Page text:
On the one hand, it has been busy appropriating Dalit icons like Ambedkar who despised the communal hierarchy that Hindutva represents. On the other hand, it has been using Dalits and other groups as cannon fodder in the campaign against Muslims and other minorities. It is hardly a secret that Dalits had been successfully used during the 2002 Gujarat pogrom and other communal conflagrations.

Despite the fact that for centuries Dalits have been treated as lowest of the low, their ‘Hinduness’ is discovered during times of communal strife.

From the worst form of social and communal apartheid to rape, murder and casual violence, Dalits have for centuries suffered every indignity and crime imaginable.

Of late though to neutralize the politically conscious and economically empowered Dalits, the RSS has been making a conscious attempt to “accommodate” the community by discovering Dalit icons like Suhaldev in UP, painting him as the ‘savior of Hindus’ against ‘Muslim invaders’.

Incredible as it may sound, 800 years of Muslim rule is now being blamed for the oppression and persecution of Dalits.
This is a clever, double whammy that seeks to drive Dalits away from Muslims whose egalitarian society and beliefs have always attracted the oppressed lot. Since the mass conversion of Dalits to Islam in 1980s in Tamil Nadu, disingenuous ways have been found to keep the “flock” together.

But you can’t fool all the people all the time. The politically savvy and informed Dalits have begun to see through the game.

The Rajkot flogging should come as a wake-up call to Dalits and all dispossessed communities. If they thought only Muslims needed to worry about the new wave of Hindutva militancy and vigilantism in the name of cow, they were clearly mistaken.

As the history of Hitler’s Germany would attest, the vicious run of fascism never ends with one community or group. They will come for everyone, until there is no one left.

There is a desperate need for Dalits, Muslims and all right thinking people who believe in the idea of an inclusive India to join forces against the growing threat of fascism.

Unfortunately, for all the feel-good talk of Dalit-Muslim unity and the realization that the two communities have for long been at the receiving end from the same forces, little has been done to build bridges and alliances between the two groups.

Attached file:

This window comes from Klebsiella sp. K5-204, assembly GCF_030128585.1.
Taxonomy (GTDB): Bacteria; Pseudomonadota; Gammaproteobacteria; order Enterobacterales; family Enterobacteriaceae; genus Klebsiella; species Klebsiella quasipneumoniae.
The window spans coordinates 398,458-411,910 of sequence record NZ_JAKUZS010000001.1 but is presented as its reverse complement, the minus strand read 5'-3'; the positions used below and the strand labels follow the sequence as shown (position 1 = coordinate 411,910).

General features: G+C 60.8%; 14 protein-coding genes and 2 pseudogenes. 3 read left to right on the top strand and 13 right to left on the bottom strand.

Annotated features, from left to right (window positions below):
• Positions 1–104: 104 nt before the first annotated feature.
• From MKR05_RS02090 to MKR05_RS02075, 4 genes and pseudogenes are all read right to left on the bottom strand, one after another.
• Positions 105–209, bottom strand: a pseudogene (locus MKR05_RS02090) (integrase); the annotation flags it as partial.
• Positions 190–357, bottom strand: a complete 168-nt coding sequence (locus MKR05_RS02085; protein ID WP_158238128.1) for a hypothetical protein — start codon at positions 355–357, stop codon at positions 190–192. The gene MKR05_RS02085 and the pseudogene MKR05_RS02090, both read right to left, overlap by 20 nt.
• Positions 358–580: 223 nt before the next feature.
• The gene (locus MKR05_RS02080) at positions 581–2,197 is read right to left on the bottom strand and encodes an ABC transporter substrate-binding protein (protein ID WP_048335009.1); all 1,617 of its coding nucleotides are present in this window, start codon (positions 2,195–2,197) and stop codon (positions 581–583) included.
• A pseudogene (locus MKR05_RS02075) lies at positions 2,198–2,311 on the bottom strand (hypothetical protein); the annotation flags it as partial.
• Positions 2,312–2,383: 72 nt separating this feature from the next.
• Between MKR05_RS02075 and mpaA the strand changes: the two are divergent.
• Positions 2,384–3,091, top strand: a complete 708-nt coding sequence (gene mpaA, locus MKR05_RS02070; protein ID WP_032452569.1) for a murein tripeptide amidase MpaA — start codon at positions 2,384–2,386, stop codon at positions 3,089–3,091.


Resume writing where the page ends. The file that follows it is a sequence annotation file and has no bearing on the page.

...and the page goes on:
This talk of unity has at best remained at the level of Dalit and Muslim intellectuals and activists. The unity has remained elusive even during the rule of Mayawati-led Bahujan Samaj Party, which depends crucially on the support of Dalits and Muslims in UP. Perhaps both Muslims and Dalits are to blame for this. Be that as it may, the two communities need to wake up at least now to the shared threats. Better late than never.

The Muslims in particular must get out of their comfort zone to reach out to Dalits and other marginalized groups and communities. They cannot tackle the coming threat on their own. The very future of India as a secular and pluralist democracy is at stake. We need to stand together to fight the darkness that is fast closing in. We are in this together.

Arab News

Arab News is Saudi Arabia's first English-language newspaper. It was founded in 1975 by Hisham and Mohammed Ali Hafiz. Today, it is one of 29 publications produced by Saudi Research & Publishing Company (SRPC), a subsidiary of Saudi Research & Marketing Group (SRMG).

One thought on “Dalits, Muslims And The Holy Cow – OpEd

  • July 30, 2016 at 7:12 pm

    All extremists , be they Wahabis or fundamentalist Hindus or Christians are a score of society. Religion should be a private matter and not forced on people. The State should be secular. It is time Modi shed his hypocrisy in extolling the virtues of Gandhi abroad and not taking action to separate himself and punish people in his own party who are intolerant and take the laws into their own hands .the Saudis should be censored for promoting Wahabism which has unleashed terror world wide.


Leave a Reply

Your email address will not be published. Required fields are marked *